When Brazil’s top experts in policy-making, finance, healthcare, agribusiness and energy and infrastructure met on November 9 to share ideas during a one-day energy-efficiency summit in Sao Paolo, Ingersoll Rand was on hand to create awareness on our ability to help customers, and the region, address its sustainability goals.
Sponsored by the Center for Energy Efficiency and Sustainability (CEES) at Ingersoll Rand and the Economist Intelligence Unit, a sector of The Economist magazine, the summit served as a forum to identify and discuss Brazil’s biggest opportunities to achieve sustainable growth and advance social development. In addition to co-sponsoring the event through the CEES, Ingersoll Rand played an instrumental role in leading the discussions around the energy-efficient products and solutions that will drive Brazil’s economic and social future.
At the CEES, our group of global experts is dedicated to integrating best practices for the long-term use of energy and other resources – for us, our customers and the communities in which we operate and serve. Today, the CEES is actively seeking partnerships with like-minded organizations in Brazil and across the globe to discuss these issues, share our unique expertise and most importantly – drive change. “Sustainable infrastructure projects in the transportation, energy and operationally efficient buildings markets are critical as Brazil moves forward with a multitude of mega-projects in time for the World Cup and Summer Olympic Games,” says William Sekkel, president of Latin America for the Climate Solutions Sector. “The Economist summit provided us with a once-in-a-lifetime opportunity to address those issues with the country’s top policy-makers, academics and business leaders. We are looking to build on the foundation of relationships we started there to increase our presence and market share in Brazil.”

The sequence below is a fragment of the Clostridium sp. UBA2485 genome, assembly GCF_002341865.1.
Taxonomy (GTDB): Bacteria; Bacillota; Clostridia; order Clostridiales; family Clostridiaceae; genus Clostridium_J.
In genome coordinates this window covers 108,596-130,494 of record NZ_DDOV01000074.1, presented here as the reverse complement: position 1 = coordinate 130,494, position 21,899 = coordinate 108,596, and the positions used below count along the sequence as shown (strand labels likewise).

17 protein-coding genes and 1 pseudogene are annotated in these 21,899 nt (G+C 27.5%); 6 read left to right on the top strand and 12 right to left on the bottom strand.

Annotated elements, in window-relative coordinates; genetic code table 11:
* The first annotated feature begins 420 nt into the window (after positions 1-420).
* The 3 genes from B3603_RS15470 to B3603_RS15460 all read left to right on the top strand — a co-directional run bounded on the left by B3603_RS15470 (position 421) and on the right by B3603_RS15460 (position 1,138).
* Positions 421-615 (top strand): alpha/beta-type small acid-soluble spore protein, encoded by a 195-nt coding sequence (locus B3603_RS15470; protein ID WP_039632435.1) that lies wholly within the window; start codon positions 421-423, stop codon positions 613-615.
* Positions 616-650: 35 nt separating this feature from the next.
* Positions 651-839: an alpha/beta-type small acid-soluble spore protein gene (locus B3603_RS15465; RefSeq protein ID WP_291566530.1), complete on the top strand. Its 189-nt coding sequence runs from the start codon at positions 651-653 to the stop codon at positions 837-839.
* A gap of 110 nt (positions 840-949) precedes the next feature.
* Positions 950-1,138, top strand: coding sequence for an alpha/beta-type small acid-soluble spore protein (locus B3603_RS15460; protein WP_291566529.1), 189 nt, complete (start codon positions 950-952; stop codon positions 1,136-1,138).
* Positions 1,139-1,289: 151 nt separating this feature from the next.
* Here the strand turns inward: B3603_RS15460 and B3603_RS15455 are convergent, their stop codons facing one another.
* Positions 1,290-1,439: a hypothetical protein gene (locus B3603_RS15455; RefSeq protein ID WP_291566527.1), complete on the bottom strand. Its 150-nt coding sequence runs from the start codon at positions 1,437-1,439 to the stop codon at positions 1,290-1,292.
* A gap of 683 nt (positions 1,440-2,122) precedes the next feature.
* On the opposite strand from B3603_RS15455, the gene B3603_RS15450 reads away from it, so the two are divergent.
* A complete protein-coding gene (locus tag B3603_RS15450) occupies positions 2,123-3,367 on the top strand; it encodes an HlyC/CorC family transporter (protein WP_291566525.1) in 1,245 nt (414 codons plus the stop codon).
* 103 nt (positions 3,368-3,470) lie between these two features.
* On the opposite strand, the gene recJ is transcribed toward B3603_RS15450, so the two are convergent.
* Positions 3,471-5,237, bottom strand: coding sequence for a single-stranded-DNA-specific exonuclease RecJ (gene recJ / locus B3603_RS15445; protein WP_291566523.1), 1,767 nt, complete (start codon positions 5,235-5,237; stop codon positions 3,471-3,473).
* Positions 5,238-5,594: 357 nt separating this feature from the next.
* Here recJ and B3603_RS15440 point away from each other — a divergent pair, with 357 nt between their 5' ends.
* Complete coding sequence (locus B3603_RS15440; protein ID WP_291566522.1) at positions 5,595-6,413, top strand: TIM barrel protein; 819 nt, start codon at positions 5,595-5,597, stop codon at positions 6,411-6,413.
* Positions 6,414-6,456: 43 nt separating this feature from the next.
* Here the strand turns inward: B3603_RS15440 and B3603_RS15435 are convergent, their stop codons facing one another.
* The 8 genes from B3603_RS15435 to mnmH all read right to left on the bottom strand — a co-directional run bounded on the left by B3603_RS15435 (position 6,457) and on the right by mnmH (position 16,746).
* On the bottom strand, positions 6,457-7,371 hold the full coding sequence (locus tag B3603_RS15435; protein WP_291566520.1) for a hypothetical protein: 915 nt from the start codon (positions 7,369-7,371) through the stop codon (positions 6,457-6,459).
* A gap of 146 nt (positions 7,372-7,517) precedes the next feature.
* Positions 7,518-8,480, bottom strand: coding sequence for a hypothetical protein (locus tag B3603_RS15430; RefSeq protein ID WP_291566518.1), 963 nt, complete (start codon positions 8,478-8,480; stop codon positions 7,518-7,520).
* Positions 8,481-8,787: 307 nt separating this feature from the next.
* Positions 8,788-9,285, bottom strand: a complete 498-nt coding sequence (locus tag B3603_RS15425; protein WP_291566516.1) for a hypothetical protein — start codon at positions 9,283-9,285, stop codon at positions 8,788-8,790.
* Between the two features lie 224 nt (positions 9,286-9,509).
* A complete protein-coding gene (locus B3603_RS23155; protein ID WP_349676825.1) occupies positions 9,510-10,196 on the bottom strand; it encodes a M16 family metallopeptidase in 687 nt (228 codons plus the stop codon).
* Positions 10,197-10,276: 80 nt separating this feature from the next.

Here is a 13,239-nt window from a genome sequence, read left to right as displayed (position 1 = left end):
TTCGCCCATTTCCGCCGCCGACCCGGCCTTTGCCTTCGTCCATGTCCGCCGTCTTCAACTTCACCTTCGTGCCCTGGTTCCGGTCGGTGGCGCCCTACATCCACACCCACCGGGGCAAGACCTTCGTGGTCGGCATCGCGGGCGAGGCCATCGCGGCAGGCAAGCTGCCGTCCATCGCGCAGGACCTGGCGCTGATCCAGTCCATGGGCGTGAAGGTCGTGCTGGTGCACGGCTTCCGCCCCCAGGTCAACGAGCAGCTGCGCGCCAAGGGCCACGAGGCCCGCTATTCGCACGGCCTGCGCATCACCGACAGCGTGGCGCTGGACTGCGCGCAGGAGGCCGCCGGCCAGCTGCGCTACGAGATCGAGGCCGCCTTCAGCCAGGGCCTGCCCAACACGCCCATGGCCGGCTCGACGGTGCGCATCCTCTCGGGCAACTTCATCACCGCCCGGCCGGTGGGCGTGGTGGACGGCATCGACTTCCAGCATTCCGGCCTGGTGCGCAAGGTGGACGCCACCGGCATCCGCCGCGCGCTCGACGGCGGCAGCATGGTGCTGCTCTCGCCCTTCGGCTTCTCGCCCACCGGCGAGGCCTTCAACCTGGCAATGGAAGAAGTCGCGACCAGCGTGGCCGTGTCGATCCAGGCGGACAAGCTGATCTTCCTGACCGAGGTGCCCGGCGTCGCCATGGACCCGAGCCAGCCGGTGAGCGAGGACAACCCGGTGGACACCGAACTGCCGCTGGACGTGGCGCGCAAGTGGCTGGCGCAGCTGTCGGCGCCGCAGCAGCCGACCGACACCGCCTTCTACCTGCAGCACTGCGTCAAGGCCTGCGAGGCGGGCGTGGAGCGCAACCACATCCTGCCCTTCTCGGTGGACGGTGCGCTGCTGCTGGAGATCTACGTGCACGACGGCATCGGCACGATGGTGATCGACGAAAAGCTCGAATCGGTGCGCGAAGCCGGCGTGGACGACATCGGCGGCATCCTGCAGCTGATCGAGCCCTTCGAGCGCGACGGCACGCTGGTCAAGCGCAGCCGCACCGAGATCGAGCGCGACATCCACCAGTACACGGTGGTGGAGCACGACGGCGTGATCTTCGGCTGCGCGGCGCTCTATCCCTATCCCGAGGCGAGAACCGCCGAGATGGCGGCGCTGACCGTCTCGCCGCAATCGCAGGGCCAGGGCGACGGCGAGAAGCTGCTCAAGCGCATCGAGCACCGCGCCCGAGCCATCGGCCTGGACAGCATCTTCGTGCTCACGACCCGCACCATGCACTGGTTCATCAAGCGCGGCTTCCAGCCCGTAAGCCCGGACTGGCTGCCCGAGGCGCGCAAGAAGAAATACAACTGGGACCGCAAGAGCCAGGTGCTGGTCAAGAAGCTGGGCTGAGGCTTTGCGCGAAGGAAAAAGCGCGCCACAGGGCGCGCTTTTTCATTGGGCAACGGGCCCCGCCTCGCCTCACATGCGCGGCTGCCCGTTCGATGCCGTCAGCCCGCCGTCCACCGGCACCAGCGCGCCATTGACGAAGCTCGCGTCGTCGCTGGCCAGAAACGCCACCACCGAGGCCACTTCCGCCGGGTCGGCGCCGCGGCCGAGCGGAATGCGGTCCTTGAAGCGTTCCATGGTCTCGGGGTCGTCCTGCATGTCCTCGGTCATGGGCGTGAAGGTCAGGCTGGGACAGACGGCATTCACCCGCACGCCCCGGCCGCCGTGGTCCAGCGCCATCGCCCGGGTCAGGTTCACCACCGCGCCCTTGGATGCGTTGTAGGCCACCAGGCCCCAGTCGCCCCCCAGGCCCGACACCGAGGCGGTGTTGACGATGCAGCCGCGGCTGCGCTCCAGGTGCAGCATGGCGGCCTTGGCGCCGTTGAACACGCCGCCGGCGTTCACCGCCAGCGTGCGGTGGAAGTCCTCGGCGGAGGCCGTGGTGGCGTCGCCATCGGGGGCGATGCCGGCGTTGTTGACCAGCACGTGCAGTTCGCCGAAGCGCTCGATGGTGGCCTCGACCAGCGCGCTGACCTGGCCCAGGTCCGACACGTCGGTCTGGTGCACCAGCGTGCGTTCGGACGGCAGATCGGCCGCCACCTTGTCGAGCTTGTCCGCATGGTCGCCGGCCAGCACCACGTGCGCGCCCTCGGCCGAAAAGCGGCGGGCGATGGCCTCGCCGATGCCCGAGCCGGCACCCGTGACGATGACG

Our energy-efficiency expertise needed for a growing market
During the first part of 2010, a strong economic recovery in Brazil propelled good performances in the country’s industrial, commercial and other market segments. As a result, the nation’s energy demands grew by 10 percent in the first half of 2010, compared with the same period in 2009. To continue that recovery momentum, Brazil will need to improve its energy efficiency in the commercial and residential sectors, where energy consumption continues to increase even during the recent worldwide financial downturn.
More than ever, our global communities and businesses understand the need to address critical areas of sustainability, including energy efficiency, climate change and resource scarcity. By creating partnerships and working outside of their own organizations, they can help build the foundation for sustainable, shared best practices. This is especially true in Brazil, where economic expansion and development place more demands on infrastructure and transportation. In fact, energy-efficiency projects in Brazil should increase at an overall rate of 35 percent during 2010, compared with 2009. The resumption of projects put on hold by the financial crisis of 2009 will stimulate a market calculated at one billion reais (U.S. $567,466,000) of annual investments. And that market should continue to grow, particularly with even more projects set to come online for the 2014 World Cup and 2016 Summer Olympics, both of which will be held in Brazil. Those opportunities underline why smart planning today can deliver a positive impact in the future.